Next, the group moved on to a “blind poker” activity. Students and mentors taped pictures to their heads so that everyone else could see them. The pictures were industry related– from materials like concrete to structures like the Roman aqueducts. Participants then recruited the help of their peers by asking yes/no questions in order to guess what was shown on their heads. This was a great intro to all materials, systems, and structures available to use in designs for this year, along with a great foundation for the teamwork that will be necessary to complete the project.

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Team 2 is off to a great start. Next meeting is Tuesday, November 7 at HDR’s office. Mentors will be giving brief company presentations and then moving into a spaghetti structure activity.

The Chicago ACE Mentor Program and Associate Board of Directors is happy to announce two scholarship opportunities offered exclusively to ACE Chicago Alumni: our annual ACE Alumni Scholarship and the Eli W. Cohen Scholarship. See further details below regarding the award, eligibility and the application process.

Both awards are offered to encourage excellence at post-secondary levels and to bridge our support of ACE students from high school graduation to an eventual career in the design or construction industry. Applicants will be assessed by the ACE Chicago Associate Board of Directors and will be based on the following criteria:

  • Outstanding performance in the student’s chosen ACE-related education track
  • Compelling personal character
  • Demonstration of leadership within scholastic and/or extracurricular activities
  • Organization and presentation of the student’s application

Annual ACE Alumni Scholarship

  • Sponsored by the ACE Associate Board
  • One-time $2,000 scholarship
  • Eligibility: Chicago ACE alumni seeking a degree in the fields of Architecture, Construction, Engineering, or related disciplines at the undergraduate or graduate level. Qualified applicants must have completed at least 1 year of post-secondary education.

Eli W. Cohen Scholarship

  • Sponsored by the family of Eli W. Cohen, a renowned structural engineer who helped forge the Chicago skyline and founded the consulting firm that eventually became Thornton Tomasetti. The Cohen family will participate in the selection of the scholarship recipient.
  • Recurring $2,000 award paid annually for max of 3 years until graduation.
  • Eligibility: Chicago alumni pursuing an engineering degree. Qualified applicants must have completed at least 1 year of post-secondary education.

Applicants interested in one or both of these scholarships must email the below documents for consideration by October 23, 2017 to Once you send your attachments to this address they will be automatically uploaded to our system and you should receive a confirmation email.

  • Resume and cover letter, including the dates of enrollment in the ACE program
  • Personal statement reflecting on your experiences in the ACE program and highlighting your commitment to the design and/or construction industries (approx. 1-2 typed pages)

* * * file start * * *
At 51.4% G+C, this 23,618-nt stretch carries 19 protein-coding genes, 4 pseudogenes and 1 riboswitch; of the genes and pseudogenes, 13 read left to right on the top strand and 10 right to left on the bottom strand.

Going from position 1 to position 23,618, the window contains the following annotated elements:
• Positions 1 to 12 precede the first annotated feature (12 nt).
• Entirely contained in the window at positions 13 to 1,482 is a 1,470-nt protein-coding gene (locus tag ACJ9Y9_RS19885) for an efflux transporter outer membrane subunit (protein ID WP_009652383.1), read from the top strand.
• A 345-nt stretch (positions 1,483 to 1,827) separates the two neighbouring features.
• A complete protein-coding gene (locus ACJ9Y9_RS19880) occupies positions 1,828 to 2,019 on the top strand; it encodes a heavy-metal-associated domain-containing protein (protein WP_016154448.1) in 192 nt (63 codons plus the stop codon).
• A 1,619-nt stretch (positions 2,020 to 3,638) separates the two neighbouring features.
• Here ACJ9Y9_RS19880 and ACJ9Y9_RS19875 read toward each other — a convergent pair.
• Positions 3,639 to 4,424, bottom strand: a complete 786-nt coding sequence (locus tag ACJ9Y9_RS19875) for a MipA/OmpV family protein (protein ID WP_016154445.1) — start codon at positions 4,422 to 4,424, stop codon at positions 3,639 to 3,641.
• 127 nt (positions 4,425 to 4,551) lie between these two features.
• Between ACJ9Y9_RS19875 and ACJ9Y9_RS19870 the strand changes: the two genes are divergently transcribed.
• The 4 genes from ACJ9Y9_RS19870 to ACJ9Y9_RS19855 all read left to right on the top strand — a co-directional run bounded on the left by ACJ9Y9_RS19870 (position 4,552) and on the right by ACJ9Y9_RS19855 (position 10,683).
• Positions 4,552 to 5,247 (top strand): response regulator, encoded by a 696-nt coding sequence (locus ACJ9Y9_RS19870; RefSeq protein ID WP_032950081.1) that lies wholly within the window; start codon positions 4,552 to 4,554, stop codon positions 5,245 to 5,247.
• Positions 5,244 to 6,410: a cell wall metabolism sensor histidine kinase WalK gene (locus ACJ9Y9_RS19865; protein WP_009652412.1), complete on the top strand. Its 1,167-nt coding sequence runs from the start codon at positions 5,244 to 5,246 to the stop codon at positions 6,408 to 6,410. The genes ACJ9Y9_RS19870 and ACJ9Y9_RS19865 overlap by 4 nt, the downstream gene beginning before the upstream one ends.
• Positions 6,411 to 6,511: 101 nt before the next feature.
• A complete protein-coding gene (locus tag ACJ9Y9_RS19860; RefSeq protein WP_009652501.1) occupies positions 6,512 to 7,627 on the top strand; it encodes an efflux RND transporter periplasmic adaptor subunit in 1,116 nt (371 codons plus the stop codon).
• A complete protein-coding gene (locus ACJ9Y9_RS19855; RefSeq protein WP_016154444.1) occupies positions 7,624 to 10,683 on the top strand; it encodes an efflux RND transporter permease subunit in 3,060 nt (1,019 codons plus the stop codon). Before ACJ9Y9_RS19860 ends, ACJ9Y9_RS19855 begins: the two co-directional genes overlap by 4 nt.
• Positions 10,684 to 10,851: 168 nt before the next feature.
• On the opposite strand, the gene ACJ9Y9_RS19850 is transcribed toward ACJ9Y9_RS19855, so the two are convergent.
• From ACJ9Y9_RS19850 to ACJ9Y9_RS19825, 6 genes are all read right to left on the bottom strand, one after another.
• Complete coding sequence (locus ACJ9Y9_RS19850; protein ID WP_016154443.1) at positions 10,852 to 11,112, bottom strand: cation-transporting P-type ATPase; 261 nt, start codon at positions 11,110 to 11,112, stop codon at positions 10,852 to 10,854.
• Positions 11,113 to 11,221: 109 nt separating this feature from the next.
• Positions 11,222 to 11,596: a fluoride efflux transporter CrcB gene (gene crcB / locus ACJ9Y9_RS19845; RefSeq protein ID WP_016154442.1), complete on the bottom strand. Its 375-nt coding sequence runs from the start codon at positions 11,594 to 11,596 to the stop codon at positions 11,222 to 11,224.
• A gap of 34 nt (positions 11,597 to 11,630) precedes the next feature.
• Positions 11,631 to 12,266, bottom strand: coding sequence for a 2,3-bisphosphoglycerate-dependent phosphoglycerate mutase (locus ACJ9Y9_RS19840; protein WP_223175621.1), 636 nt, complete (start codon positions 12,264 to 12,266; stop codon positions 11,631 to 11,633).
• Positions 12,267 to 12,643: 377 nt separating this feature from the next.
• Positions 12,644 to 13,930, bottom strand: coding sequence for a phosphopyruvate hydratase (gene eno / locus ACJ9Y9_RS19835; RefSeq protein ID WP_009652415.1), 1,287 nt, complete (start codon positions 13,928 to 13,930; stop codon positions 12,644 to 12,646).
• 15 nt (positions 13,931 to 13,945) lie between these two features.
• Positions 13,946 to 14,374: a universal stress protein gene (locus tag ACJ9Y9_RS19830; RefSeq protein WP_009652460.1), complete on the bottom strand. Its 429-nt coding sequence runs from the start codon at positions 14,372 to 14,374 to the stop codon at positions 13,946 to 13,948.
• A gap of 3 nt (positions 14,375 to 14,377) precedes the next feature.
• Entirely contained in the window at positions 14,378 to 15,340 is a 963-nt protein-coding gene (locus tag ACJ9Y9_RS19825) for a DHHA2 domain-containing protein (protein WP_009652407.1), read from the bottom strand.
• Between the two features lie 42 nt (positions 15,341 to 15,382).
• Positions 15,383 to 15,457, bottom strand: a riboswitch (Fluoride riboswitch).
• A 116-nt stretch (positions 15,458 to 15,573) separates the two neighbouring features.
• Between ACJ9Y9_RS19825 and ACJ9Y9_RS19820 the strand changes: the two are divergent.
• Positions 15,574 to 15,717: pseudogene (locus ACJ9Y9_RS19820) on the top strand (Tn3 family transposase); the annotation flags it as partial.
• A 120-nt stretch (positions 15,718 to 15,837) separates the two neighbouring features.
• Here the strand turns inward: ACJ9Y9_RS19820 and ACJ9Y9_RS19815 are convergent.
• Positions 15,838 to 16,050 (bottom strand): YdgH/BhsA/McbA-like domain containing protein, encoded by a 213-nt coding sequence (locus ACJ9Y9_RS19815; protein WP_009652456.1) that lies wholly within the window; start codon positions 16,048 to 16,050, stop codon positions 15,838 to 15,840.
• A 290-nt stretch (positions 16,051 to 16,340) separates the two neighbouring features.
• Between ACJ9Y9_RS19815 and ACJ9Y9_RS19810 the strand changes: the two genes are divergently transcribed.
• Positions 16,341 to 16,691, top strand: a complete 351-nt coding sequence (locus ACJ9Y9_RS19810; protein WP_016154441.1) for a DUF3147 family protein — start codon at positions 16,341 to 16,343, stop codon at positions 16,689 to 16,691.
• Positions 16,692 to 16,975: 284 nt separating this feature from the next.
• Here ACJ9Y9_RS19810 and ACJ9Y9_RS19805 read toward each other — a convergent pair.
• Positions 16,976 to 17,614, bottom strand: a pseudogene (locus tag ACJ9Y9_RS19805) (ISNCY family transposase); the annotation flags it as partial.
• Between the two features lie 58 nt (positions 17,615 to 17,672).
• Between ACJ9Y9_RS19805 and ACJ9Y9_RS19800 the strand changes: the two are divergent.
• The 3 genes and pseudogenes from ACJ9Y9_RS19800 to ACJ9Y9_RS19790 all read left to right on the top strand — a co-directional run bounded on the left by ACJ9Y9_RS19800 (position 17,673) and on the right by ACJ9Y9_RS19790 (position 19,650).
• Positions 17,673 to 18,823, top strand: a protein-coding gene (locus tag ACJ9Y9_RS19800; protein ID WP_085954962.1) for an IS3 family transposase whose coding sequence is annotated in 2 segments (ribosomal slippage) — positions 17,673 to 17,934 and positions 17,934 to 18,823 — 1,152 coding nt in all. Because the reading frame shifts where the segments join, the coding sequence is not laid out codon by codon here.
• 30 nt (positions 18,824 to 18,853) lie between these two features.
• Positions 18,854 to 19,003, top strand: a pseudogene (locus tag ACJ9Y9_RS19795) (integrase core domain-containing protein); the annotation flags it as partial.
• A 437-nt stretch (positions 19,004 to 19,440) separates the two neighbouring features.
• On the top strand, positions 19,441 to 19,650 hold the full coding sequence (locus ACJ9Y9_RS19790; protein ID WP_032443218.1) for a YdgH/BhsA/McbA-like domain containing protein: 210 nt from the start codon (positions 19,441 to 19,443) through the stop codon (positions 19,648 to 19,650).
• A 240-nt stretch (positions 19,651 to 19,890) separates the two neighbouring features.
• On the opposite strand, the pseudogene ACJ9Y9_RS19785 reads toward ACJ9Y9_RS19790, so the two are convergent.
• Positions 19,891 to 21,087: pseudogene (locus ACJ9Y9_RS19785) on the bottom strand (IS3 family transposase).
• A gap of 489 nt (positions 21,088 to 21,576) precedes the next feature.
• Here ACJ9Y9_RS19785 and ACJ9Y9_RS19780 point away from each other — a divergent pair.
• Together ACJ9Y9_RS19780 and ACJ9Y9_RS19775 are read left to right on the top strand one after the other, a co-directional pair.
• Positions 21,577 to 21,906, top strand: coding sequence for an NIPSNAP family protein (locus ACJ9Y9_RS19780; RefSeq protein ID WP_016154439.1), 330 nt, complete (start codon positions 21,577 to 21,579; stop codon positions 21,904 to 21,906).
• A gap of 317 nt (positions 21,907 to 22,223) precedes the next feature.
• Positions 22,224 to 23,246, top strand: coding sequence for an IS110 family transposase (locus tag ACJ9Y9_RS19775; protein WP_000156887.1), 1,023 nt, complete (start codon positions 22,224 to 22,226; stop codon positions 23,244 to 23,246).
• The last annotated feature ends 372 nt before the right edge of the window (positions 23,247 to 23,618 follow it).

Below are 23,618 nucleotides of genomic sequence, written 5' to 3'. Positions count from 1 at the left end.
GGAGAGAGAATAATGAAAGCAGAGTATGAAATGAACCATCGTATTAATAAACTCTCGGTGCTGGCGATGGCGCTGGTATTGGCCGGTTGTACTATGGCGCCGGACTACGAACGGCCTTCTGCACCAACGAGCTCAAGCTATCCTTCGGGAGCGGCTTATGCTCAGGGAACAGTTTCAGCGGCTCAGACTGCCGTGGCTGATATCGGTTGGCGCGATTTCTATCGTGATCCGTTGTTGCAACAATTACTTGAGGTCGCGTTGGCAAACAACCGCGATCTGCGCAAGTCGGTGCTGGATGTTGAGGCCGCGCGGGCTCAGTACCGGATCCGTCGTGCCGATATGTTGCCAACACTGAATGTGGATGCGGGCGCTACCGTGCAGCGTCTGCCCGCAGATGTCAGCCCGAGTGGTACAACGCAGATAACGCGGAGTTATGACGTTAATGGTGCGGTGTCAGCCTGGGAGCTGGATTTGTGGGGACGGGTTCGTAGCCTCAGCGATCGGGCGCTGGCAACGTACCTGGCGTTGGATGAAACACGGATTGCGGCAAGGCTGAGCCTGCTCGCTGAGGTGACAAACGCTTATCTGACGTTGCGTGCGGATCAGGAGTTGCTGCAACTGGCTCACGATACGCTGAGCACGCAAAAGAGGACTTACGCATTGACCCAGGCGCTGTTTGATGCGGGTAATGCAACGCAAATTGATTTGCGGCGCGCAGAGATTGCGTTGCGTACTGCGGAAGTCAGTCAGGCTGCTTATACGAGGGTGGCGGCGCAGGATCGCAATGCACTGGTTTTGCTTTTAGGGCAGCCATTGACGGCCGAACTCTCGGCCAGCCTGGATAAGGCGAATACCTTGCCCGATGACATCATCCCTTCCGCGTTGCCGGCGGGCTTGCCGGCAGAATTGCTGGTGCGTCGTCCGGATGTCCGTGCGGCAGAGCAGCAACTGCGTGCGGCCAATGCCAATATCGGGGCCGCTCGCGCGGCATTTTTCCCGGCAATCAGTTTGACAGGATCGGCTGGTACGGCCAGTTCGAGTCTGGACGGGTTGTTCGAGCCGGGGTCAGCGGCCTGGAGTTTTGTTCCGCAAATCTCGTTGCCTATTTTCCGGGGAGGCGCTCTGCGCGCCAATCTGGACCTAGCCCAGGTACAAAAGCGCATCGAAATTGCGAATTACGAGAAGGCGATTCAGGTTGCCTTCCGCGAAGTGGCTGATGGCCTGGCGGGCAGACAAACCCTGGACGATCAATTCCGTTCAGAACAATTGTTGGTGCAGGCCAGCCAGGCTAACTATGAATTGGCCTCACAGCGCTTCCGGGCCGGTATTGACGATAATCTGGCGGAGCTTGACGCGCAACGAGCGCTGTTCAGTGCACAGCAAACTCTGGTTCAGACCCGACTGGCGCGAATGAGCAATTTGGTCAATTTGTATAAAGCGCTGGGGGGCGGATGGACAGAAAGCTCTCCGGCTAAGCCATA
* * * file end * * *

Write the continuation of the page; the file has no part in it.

• Official transcript(s) reflecting coursework through Spring 2017
  • Letter of recommendation written by an employer, teacher, mentor or other person familiar with your collegiate or professional work (letter should be either emailed directly to the Associate Board email or sealed/signed & mailed, and may not be written by a member of the ACE Board)
  • Please indicate if you are interested in the ACE Alumni Scholarship, the Eli W. Cohen scholarship or both.

Recommendation letters can be sent directly by the author (from their email address) to the above address OR, OR mailed to:

ACE Alumni Scholarship

c/o Katrina Fernandez Nova

Adrian Smith + Gordon Gill Architecture

111 West Monroe Street, Suite 2300

Chicago, IL 60603

We look forward to receiving your application! Please contact us at with any questions.


ACE Chicago Associate Board of Directors

Our final week of the design-build workshop was very productive and exciting! We embarked on the construction phase, spending the entire week at the job site. Although we faced a few minor setbacks during construction, we were able to successfully bring the vision for our project to life, presenting the final product to our client, ACE, family, and friends on Friday. Special thanks goes to the ACE Mentors and Administration, The National Public Housing Museum, ACE Technical High School, Chicago Rolled Metal Products, Cushing Co., and Clayco Corp., for their generosity in helping to make this project a reality.

The project features a total of 40 spinning acrylic panels with graphics, information about the future museum, and historical facts related to the history of the Jane Addams Homes on both sides supported by an aluminum frame and “tree-like” column structure with Polycarbonate roof panels. Take a look at the images below of the “Informational Kiosk” for the future National Public Housing Museum located at 1324 W. Taylor St. in Chicago, IL, as well as candid’s from the week and our final presentation.